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Top Ten Theologians: C.S. Lewis
by Tim Kimberley
Our count down of Top Ten Theologians continues with #7: C.S. Lewis. His inclusion on this list will be an obvious choice for some and a surprise for others. Yes, I completely agree it is risky and potentially short-sighted to have two 20th century people (Lewis and Barth) on the list. Time has not vetted these men as much as someone like Irenaeus or Anselm. Generations to come may downgrade the influence from any 20th century theologian. I am excited, nonetheless, to offer you C.S. Lewis.
Michel Foucault (pronounced foo-ko) may be one of the most influential 20th century thinkers you’ve never heard of. He was interested in studying the development of ideas. How and why do we know what we know? He held a chair at Collège de France with the title, “History of Systems of Thought.” He wrote several books on diverse subjects such as: psychiatry; medicine; the human sciences; prison systems; as well as the history of human sexuality.
Foucault’s observations and skepticism challenged many long-standing ideas. His first book wondered why some people are considered crazy? What if these “crazy” people lived at a different time in a completely different culture? Would they still be considered crazy?
How about, for example, John the Baptist? His clothes were nasty. He lived out in the desert eating bugs. He yelled at people to repent. They responded by letting John hold them under water. In first century Israel John was viewed as one of the greatest prophets who ever lived. Transfer John the Baptist to New York City and he’d be locked up in a mental hospital. Craziness is relative.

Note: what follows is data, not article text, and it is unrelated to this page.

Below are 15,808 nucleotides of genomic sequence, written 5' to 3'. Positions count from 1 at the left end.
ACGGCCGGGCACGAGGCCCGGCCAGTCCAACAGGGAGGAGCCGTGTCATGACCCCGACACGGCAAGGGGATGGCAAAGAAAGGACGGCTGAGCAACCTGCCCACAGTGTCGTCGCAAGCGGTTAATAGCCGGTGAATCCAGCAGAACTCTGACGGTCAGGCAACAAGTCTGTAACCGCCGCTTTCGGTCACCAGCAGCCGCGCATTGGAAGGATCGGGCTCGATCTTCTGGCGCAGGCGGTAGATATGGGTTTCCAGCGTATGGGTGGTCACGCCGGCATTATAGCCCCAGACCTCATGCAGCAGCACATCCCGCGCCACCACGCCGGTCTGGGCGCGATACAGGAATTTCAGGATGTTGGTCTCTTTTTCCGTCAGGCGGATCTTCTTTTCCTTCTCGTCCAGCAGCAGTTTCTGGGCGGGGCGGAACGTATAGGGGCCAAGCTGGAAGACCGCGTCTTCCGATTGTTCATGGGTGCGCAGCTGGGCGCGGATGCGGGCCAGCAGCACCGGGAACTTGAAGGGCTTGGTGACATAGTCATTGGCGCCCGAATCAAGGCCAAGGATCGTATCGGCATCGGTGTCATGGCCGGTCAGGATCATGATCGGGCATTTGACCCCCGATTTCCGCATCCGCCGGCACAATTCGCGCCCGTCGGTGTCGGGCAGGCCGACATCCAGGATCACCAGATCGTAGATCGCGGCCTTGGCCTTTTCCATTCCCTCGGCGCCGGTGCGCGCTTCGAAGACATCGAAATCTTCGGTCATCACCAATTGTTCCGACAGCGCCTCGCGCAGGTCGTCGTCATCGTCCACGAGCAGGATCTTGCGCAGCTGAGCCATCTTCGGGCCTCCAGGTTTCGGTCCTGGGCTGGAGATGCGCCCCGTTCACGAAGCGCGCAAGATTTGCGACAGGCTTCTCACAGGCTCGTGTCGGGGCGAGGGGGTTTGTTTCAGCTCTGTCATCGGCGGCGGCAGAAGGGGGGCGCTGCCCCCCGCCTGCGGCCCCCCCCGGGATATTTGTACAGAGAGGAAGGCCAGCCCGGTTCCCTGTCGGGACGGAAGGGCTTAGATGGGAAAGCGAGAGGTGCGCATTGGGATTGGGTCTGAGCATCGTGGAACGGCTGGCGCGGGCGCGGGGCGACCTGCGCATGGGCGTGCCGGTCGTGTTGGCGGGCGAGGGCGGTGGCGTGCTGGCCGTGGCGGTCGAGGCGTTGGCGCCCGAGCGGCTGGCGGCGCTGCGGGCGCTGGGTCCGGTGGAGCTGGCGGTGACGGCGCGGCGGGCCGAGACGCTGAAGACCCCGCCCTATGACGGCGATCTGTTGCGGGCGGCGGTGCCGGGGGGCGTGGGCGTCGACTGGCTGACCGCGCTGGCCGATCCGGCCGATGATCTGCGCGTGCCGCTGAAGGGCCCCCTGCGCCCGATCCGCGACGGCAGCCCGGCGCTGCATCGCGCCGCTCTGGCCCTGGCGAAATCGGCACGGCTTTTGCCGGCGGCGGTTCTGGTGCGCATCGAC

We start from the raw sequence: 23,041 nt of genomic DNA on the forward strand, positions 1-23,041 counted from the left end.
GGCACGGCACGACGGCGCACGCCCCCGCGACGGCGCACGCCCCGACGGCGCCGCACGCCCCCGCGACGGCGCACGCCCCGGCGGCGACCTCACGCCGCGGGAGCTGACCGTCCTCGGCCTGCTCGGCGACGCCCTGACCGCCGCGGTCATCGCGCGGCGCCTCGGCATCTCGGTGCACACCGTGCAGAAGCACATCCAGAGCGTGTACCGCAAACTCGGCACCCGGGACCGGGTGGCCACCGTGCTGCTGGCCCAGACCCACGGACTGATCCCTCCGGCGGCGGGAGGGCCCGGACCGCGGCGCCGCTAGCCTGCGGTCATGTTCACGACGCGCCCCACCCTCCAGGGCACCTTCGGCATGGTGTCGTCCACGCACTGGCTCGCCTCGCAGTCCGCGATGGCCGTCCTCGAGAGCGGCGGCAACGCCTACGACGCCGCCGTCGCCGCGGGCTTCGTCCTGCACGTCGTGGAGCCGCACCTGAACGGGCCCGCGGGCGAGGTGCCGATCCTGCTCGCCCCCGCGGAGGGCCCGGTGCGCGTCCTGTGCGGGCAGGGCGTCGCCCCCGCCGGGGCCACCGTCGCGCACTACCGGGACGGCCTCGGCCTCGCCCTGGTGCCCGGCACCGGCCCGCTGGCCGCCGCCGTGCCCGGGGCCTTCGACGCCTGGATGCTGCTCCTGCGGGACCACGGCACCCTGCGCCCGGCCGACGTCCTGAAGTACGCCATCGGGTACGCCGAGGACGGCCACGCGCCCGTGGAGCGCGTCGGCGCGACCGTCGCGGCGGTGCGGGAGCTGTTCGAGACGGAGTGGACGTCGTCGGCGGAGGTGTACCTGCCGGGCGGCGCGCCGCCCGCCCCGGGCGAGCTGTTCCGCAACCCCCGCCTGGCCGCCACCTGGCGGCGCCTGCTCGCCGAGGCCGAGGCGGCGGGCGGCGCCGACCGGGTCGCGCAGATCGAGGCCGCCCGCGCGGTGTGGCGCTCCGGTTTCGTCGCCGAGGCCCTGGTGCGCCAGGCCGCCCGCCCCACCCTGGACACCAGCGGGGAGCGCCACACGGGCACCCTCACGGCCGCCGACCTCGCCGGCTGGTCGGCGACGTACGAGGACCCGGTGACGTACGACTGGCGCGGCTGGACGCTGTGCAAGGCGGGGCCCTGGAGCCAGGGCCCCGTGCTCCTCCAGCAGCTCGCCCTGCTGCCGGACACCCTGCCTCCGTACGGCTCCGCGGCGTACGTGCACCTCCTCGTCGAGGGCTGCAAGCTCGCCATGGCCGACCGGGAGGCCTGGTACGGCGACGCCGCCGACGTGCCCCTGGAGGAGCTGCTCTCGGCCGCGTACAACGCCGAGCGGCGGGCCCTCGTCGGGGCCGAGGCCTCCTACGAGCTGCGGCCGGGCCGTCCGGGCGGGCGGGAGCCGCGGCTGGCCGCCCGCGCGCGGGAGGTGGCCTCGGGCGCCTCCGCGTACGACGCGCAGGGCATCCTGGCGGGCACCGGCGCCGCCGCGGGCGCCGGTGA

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In Foucault’s studies on sex he wondered why people seemed to possess differing ideas of sexual appropriateness. Why do women in certain developing countries walk around topless? Every person at that particular time and place believes topless women are normal. It is unimaginable to consider the same women walking around Victorian England. The sexual customs of these two cultures are worlds apart. Sexual morals appear to be relative.
Foucault believes periods of history have possessed specific underlying conditions of truth that constituted what he expresses as discourse (for example art, science, culture, etc.). Foucault argues that these conditions of discourse have changed over time, in major and relatively sudden shifts, from one period’s knowledge to another.1
Different cultures have different ways of discussing and knowing reality. What is crazy? What is immoral? What is joy? Who is God? What is beautiful? Foucault shows how people answer these questions for themselves. There are no objective answers, knowing is relative.
Foucault’s thoughts are very popular. Even though he died in 1984, he is currently the most cited author in the humanities.2 For books published in 2007, for example, he was cited 2,521 times. During the same period, in comparison, Friedrich Nietzsche was only cited 501 times.3
Foucault is skeptical of ideas or realities which claim to exist for all people at all times. Christianity, however, claims a Savior who exists for all people at all times. C.S. Lewis will become known as the “Apostle to the Skeptics”…
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